Albany -- Public health workers want to make sure you're not putting yourself at risk for rabies, especially since it's summer and you many spend more time outdoors.
Rabies can be deadly and it's easily contracted from stray and wild animals that have not been vaccinated. This year, there have been already at least three confirmed rabies cases in animals in Southwest Georgia.
Public health workers say if you see an animal acting strangely, it could be a sign it is infected.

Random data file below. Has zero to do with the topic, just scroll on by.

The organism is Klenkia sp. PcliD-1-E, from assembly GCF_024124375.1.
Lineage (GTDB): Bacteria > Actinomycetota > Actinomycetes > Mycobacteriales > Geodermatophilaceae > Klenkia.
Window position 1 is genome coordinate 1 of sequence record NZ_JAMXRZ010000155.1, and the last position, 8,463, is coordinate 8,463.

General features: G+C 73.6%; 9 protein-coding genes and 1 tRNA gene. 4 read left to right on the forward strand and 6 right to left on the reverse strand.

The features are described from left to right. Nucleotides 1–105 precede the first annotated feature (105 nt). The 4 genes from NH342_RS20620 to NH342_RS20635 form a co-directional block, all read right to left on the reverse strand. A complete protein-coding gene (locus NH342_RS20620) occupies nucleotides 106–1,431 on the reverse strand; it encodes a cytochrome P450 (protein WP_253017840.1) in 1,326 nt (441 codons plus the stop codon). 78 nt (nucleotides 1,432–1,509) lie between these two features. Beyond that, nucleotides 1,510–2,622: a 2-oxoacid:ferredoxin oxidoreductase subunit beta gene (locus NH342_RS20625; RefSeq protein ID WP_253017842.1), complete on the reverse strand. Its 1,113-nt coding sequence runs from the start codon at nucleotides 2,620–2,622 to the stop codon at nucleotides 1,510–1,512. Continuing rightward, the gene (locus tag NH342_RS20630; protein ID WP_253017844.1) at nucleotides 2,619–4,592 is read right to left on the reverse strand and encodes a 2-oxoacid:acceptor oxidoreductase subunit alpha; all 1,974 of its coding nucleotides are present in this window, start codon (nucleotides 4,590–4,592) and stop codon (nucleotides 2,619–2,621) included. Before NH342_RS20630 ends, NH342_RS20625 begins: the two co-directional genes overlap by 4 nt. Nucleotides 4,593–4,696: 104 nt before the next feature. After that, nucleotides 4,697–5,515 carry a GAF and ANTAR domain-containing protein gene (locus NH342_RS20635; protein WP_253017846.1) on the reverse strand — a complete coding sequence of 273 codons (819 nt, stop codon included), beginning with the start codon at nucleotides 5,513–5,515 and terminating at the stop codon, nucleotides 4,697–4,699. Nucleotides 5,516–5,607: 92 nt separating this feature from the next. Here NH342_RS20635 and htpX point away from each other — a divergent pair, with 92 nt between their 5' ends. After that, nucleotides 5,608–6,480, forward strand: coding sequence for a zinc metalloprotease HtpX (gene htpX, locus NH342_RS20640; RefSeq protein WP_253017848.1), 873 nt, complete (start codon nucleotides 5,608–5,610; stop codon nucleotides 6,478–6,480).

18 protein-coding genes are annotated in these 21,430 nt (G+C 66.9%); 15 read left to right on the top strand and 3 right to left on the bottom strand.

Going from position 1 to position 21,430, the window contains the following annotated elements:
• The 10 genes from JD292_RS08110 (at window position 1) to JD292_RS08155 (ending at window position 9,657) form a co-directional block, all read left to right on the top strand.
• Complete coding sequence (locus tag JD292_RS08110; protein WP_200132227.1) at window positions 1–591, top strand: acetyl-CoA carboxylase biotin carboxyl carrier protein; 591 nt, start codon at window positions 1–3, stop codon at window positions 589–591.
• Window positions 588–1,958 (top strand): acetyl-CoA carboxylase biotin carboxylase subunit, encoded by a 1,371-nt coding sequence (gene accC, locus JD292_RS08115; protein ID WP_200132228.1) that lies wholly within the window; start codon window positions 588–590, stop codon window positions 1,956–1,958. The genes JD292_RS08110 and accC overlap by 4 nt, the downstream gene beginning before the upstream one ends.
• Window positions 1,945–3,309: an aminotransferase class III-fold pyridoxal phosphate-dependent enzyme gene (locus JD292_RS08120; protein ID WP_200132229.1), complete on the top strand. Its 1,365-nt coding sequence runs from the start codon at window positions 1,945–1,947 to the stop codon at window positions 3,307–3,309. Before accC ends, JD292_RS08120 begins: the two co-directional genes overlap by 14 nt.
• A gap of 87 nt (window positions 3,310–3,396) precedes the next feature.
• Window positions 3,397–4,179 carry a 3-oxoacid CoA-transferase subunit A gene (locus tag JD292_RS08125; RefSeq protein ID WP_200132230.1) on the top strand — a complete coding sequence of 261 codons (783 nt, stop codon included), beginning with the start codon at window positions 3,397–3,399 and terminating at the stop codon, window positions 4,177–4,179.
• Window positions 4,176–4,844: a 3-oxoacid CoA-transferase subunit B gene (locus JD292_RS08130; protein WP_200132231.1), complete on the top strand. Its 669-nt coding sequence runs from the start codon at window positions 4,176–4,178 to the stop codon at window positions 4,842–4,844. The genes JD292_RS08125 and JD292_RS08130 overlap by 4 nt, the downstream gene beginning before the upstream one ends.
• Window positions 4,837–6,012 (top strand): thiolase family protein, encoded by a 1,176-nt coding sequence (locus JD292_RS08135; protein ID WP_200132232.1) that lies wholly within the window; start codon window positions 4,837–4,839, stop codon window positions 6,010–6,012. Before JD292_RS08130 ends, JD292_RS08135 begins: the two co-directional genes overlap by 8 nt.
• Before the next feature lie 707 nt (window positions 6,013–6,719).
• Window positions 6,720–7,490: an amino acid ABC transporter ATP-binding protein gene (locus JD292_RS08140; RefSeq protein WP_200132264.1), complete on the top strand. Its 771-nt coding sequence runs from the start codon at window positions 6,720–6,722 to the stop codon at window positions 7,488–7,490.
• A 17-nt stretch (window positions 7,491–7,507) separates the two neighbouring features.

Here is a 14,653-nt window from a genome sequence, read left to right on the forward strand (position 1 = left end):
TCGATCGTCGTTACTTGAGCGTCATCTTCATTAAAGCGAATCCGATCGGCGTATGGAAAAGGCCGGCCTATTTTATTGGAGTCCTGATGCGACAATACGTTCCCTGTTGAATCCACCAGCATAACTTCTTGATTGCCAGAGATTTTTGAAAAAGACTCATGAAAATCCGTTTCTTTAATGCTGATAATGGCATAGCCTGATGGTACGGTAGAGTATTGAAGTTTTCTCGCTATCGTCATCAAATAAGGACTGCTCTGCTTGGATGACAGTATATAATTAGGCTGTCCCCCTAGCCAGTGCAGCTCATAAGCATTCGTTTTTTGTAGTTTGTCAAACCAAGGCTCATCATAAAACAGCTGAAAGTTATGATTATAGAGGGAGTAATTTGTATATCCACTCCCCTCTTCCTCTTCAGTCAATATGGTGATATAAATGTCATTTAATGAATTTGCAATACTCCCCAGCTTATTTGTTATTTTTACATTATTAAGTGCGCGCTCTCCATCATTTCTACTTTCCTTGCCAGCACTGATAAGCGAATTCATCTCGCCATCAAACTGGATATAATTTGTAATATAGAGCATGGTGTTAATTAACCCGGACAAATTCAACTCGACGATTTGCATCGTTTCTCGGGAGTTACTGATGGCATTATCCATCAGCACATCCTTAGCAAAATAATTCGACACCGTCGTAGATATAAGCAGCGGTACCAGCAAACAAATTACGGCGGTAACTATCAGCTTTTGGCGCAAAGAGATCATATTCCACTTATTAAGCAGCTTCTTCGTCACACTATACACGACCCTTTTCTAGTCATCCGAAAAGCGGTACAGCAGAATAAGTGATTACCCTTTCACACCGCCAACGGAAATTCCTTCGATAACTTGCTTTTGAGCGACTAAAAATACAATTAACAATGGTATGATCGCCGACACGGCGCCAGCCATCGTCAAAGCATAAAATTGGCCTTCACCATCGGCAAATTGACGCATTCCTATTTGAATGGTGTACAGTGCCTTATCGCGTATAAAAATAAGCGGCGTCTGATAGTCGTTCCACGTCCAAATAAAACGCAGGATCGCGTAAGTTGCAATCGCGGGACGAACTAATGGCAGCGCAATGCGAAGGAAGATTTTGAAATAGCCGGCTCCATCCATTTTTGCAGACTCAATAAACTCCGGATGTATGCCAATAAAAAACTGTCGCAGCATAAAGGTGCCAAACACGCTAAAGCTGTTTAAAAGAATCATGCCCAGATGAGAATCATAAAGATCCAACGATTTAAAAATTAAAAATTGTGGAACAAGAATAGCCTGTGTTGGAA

"You notice any wild animals that's acting suspicious. Something that's not domesticated, if its acting domesticated, that's a trigger for you to know that's an animal you need to stay away from and sometime people will go up and pet those kind of animals or try to feed and that's exactly what you don't want to do," says Dr. Jacqueline Grant.
The health department has a nurse and environmentalist on call 24 hours a day to investigate animal bites and possible rabies exposures.
Health workers say you need to teach your children not to touch or feed stray animals and you should seek emergency treatment if you're attacked by a wild or stray animal.